Correction appended: A previous version of this article incorrectly stated that net price is the cost of tuition minus financial aid.
Following the recent increase in tuition and the release of statistics from the Department of Education listing the University as one of the most expensive public institutions in the nation, University officials ensure this will not inhibit the ability for students from all socioeconomic backgrounds to matriculate at the University.
According to University spokeswoman Kelly Cunningham, the increase in tuition was imminent in light of the 15-percent cut to higher education approved by Republican Governor Rick Snyder. Despite this, she said the University will continue to ensure fairness in the admissions and financial aid process for students coming from all familial income brackets and provide increased support to students in lower income school districts.
While the University’s net price — the cost of attendance minus financial aid — is $16,888 compared to the average $10,747, according to the Department of Education, Cunningham said students are receiving more aid than ever before.
The increase in aid can be exhibited through the University’s Board of Regents recently approved $137 million financial aid fund, one of the largest sums of financial aid among public universities in the country and a 10.9-percent increase in University-funded financial aid for the upcoming year, Cunningham explained.
Additionally, 71 percent of in-state students receive need-based financial aid and those with household incomes of less than $80,000 pay less to attend the University now than they did in 2004, Cunningham said.
In an e-mail interview last month, Cunningham wrote the University does its best to mitigate the inherent barriers inhibiting students with financial struggles during the admissions and financial aid processes.
“(We can) state unequivocally that (the University) does everything possible to ensure accessibility for all qualified and highly motivated students,” she wrote. “The University is committed to meet the full demonstrated need of all admitted Michigan residents, and provides substantial financial aid to make sure that economic standing is not a barrier to Michigan residents.”
Cunningham added in addition to offering aid, the University has also invested considerable financial resources in K-12 programs that may foster an interest in attending the University.
Phillip Bowman, director of the National Center for Institutional Diversity at the University, said there are vast disparities in processes among public and private universities regarding both high school outreach and admissions programs.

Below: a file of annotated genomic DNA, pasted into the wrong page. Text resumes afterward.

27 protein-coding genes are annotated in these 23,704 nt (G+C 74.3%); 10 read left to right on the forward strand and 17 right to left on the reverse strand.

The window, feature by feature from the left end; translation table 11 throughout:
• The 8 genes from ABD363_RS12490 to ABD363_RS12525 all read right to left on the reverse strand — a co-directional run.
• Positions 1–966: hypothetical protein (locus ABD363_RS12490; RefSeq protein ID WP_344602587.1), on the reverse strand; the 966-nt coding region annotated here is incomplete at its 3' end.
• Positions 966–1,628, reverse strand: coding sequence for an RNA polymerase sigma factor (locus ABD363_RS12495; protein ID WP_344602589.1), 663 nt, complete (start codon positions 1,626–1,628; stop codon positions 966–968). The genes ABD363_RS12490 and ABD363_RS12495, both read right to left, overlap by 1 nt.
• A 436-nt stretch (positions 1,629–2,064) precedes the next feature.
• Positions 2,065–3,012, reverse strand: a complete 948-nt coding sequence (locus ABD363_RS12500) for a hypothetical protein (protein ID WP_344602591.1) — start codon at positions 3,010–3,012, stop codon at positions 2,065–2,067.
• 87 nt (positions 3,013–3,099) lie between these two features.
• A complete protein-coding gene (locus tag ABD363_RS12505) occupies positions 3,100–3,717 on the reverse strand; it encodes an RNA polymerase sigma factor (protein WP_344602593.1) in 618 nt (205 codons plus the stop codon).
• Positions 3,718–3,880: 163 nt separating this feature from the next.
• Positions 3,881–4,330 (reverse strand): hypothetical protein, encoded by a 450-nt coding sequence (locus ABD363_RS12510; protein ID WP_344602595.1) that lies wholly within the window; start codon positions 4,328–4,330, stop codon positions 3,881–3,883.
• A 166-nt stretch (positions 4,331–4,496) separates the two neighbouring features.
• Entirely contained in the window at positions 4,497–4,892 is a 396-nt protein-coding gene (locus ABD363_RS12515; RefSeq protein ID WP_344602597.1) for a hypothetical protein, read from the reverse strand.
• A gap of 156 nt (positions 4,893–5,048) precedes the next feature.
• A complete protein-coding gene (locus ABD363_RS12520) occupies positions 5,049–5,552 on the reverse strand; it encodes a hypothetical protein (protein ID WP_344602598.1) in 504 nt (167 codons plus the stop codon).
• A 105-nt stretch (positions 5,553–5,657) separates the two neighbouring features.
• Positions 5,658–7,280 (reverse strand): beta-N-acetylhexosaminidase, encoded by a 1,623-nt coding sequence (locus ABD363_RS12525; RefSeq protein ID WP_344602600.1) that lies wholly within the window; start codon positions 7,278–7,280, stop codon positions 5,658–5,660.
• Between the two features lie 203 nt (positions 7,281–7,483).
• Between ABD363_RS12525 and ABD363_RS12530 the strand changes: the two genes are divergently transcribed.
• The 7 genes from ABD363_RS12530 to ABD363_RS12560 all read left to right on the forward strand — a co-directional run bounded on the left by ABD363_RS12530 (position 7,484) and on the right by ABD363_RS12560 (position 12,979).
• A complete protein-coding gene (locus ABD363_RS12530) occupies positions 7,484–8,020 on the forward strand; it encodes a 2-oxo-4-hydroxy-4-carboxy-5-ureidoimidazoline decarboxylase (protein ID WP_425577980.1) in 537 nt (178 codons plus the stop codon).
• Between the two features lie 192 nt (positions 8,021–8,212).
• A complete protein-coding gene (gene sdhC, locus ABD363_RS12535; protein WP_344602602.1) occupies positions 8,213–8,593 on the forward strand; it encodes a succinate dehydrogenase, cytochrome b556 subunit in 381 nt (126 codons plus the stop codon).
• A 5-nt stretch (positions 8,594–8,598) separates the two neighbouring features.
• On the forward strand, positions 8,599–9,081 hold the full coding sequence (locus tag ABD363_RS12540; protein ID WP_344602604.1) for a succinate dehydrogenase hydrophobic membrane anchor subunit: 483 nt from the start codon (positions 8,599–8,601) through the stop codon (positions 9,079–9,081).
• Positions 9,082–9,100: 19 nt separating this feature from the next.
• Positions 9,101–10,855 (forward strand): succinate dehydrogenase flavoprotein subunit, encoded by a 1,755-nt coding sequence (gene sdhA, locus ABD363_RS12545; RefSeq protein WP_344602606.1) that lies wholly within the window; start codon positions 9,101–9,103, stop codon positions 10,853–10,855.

“Historically, private schools have admitted students only with many of the critiques that you find in higher education — admitting children of the wealthy,” Bowman said. “It has become an ongoing challenge for elite public universities, such as the University of Michigan, to admit students regardless to their economic background because of the correlation between economic status and preparation to college.”
Bowman said students in lower income distributions have less access to materials and resources during their K-12 years, which yields a dilemma for universities like Michigan because there is an inherently skewed distribution based on the lower grade point averages and test scores commonly seen in statistics from students of lower socioeconomic statuses.
Bowman, however, explained the University has developed programs and processes to expand the set of outreach and recruitment activities to increase enthusiasm of attending college among students in lower income brackets.
He added that examining school size creates a challenge for all admissions committees at public universities in the country who must give equal opportunity for each student in the state, regardless of their hometown or school.
Furthermore, there are inherent hindering factors, Bowman said, because students in smaller schools have less access to the type of college readiness and academic preparation since smaller schools are less likely to offer Advanced Placement courses or have programs that equate to its alternative.
Nevertheless, Bowman added it is a two-way dilemma because the larger schools also make it harder to compete.
“If most of these students in the larger school have substantially higher GPAs, then their class percentile is lower, and it becomes more difficult to compare to the smaller school,” he said.
Bowman also explained there is a growing divide and conflict for top universities attempting to bridge the gap between providing access to higher education and maintaining a high level of competitiveness.
“I think it is a growing crisis, and that is because of the correlation between test scores, college readiness and income and wealth backgrounds of students,” he said. “On the other hand, you have a growing need to maintain global competitiveness across this nation.”
Bowman added it is important for institutions of higher education to educate the growing percentage of the economically disenfranchised in order for the country to remain competitive.
“The country however, I recognize, will not retain its status as a competitive nation unless the country is able to educate a larger percentage of the population,” Bowman said. “Many of whom are from middle and lower income backgrounds who are disproportionally getting access to your more elite reasons, largely because they don’t have the same access to public universities, but also because they don’t have the same type of K-12 preparation.”